Saker Nusseibeh, CEO, Hermes Investment Management:
"Hermes is an unusual asset manager. Our shareholders are effectively 320,000 beneficiaries, part of whose money we manage. This ownership structure, and our long history of trying to serve their needs, gives us a unique perspective on how to discharge our duty as fund managers. We understand that the investment decisions we make on their behalf, helps to determine the shape of the future society in which they will have to live. We have a duty of care to use their capital to achieve holistic outcomes that best serve them. For that reason we became the first, and so far the only, asset manager with a specific pledge to put the interests of beneficiaries before our own and to behave with integrity, responsibility and with due care to the environment.
"Perhaps, most importantly, because of our close connection with the beneficiaries we serve, we understand fundamentally that the financial world we deal with does not exist as separate from society, but is intrinsically interwoven into it. Our beneficiaries (capital owners, if you like) often work for the companies we invest in on their behalf, or are consumers of their products, or are involved in their supply chain. Therefore the decisions these companies make, about their employment policies or their development policies for example, directly affect the beneficiaries and their families as well as shape the environment they shall live in as retirees. For that reason we engaged with companies from the start. Hermes’ first CEO, Ralph Quartano, launched the idea of engagement as we understand it today in his famous intervention admonishing Marks & Spencer’s Board for the special loans they made available to directors. For the same reason Alistair Ross Goobey, Hermes’ third CEO, launched the idea of pursuing governance with his call for the separation of the roles of CEO and Chairman and for limited tenure contracts for FTSE100 CEOs, as well as for transparency.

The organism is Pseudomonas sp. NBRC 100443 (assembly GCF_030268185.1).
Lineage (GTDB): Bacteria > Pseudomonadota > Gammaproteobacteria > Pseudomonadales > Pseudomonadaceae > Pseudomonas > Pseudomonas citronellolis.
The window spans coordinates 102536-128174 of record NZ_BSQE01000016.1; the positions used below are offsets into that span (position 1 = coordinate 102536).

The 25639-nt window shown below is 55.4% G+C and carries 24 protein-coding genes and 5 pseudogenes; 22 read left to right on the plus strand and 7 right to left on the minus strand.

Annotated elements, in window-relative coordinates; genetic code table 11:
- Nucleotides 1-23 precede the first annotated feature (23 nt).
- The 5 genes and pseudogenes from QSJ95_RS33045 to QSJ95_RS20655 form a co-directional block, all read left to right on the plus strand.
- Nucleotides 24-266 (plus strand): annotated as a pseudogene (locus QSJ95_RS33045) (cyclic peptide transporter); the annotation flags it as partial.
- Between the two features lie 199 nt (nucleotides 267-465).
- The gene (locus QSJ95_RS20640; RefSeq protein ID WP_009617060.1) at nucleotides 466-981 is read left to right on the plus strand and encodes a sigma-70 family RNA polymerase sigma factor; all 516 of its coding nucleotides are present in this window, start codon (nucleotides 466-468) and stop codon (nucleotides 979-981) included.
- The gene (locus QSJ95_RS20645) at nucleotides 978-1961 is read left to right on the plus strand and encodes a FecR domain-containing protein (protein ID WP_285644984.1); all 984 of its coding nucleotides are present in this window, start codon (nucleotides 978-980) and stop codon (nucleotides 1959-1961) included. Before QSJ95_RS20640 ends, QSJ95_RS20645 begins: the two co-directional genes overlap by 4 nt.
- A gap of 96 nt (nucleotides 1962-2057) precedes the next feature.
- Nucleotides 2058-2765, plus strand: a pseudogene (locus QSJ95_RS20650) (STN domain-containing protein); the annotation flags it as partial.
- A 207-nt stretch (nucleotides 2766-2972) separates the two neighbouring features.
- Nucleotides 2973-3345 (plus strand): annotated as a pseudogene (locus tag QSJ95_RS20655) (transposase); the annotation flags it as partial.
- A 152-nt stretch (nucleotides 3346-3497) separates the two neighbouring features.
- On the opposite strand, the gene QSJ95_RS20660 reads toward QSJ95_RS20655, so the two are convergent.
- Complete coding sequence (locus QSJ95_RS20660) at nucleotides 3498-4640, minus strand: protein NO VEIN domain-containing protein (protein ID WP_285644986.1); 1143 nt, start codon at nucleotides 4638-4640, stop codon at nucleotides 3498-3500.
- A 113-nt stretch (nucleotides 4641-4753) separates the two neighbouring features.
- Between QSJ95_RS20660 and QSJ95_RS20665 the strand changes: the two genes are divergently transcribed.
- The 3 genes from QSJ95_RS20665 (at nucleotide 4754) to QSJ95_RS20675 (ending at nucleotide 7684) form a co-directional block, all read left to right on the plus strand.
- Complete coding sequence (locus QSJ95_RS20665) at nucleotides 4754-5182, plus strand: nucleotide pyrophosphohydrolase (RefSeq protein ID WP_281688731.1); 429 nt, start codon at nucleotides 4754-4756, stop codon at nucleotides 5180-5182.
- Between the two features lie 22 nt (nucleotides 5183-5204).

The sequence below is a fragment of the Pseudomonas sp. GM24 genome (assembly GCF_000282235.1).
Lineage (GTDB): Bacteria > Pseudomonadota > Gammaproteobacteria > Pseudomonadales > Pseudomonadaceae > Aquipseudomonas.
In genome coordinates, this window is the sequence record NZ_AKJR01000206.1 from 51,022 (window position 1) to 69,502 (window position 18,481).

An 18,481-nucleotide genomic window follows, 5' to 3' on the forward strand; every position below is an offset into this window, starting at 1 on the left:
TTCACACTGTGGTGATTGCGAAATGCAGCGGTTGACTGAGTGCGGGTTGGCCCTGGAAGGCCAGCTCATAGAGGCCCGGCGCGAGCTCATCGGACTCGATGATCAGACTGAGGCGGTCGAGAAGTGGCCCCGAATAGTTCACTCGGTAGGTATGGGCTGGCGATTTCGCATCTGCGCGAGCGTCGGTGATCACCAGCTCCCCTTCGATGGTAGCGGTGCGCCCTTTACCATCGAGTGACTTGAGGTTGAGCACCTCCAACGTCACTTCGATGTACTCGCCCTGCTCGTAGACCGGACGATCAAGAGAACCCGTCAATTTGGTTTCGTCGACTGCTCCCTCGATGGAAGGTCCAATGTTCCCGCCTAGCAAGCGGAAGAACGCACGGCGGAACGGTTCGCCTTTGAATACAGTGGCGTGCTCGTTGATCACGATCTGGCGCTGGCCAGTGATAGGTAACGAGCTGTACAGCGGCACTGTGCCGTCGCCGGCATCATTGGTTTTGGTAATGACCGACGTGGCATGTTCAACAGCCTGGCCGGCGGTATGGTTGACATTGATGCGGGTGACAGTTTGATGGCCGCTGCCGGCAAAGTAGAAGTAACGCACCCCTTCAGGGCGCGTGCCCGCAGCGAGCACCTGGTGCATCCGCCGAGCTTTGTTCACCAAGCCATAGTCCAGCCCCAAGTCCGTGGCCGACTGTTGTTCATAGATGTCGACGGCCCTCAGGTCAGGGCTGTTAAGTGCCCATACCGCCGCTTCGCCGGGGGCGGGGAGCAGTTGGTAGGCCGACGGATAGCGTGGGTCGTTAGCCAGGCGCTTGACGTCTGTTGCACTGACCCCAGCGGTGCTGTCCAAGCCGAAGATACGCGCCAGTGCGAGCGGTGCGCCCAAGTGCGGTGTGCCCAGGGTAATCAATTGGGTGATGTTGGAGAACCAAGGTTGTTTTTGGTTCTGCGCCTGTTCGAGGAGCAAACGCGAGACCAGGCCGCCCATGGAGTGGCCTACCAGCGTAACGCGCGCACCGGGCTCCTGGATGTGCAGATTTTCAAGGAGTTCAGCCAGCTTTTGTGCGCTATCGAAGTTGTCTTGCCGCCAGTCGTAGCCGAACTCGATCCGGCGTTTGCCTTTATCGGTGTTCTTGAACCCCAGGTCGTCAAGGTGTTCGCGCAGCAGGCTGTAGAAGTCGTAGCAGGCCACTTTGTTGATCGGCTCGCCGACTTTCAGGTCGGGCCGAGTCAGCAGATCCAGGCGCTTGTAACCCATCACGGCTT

"Cardinal Nichols in launching the Blueprint for Better Business said “For any business to retain the implicit licence to operate given by society in the long term, the primary motivation must be, and be seen to be, the desire to provide goods that are truly good, and services that truly serve people.” We understand that working in finance should not strip us of our humanity. For that reason half of our bonus is paid for ‘good’ behaviours within the firm and we collectively try to give something back to our local community in Tower Hamlets, not by writing guilt motivated cheques, but through physically working with local schools and community centres.
"It is right that we celebrate Business in the Community’s Responsible Business Week, for in many ways, over the past thirty years, the very essence of our existence as a firm has been the championing of the values that BITC champions."